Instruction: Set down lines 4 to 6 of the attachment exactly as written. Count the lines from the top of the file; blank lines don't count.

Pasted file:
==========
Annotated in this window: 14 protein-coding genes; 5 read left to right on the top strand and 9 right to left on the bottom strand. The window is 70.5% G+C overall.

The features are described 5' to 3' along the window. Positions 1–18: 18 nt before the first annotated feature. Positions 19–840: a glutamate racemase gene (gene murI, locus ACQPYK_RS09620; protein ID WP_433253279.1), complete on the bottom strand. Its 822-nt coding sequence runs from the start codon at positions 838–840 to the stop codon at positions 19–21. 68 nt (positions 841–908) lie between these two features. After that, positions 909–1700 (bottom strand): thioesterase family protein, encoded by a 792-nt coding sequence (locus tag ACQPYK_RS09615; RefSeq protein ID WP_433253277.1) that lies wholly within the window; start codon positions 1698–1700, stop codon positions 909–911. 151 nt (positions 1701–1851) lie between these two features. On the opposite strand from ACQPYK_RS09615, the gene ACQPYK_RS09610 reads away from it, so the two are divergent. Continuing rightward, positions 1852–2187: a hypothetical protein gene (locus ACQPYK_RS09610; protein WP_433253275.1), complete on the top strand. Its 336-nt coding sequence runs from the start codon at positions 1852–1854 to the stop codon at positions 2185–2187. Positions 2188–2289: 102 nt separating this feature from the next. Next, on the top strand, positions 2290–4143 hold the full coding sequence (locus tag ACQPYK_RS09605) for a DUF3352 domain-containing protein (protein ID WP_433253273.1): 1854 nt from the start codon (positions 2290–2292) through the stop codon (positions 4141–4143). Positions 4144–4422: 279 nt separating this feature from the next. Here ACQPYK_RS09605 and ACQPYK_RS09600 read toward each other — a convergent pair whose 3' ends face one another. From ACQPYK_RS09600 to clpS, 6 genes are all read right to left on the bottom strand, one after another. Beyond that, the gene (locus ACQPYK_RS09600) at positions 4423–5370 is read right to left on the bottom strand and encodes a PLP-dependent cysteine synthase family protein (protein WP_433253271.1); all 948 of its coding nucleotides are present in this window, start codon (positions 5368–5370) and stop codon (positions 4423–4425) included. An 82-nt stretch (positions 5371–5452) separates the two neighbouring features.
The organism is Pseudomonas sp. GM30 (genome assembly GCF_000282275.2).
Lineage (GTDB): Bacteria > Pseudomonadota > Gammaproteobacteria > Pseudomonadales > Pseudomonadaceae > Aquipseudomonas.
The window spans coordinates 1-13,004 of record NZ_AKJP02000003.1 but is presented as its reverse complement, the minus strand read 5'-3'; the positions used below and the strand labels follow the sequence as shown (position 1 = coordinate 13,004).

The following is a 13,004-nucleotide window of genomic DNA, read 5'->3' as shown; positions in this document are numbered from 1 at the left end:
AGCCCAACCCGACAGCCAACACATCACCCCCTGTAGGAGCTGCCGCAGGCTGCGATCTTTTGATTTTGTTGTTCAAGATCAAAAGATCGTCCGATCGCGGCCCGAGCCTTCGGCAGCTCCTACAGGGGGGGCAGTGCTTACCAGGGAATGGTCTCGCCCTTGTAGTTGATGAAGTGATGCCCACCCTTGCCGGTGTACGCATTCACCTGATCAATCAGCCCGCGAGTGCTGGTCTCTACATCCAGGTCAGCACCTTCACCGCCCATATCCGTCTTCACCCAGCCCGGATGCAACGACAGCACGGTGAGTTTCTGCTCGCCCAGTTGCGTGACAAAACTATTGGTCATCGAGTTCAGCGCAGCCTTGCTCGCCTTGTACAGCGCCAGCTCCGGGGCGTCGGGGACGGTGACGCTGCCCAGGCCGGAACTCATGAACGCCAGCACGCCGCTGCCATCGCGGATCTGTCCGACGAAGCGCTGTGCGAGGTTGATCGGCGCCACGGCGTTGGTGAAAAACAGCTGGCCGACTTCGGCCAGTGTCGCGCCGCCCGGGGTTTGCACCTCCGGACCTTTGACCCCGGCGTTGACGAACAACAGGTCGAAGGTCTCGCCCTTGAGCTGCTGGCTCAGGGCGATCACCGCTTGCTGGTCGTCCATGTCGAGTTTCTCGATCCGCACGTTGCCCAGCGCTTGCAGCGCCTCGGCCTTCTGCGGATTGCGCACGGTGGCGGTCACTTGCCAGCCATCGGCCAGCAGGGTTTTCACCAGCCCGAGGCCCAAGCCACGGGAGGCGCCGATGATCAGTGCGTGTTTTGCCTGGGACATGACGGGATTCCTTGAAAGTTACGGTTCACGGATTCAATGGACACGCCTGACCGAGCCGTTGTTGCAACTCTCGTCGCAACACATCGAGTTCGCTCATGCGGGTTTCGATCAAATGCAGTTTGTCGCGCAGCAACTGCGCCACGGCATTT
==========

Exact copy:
Lineage (GTDB): Bacteria > Pseudomonadota > Gammaproteobacteria > Pseudomonadales > Pseudomonadaceae > Aquipseudomonas.
The window spans coordinates 1-13,004 of record NZ_AKJP02000003.1 but is presented as its reverse complement, the minus strand read 5'-3'; the positions used below and the strand labels follow the sequence as shown (position 1 = coordinate 13,004).

The following is a 13,004-nucleotide window of genomic DNA, read 5'->3' as shown; positions in this document are numbered from 1 at the left end: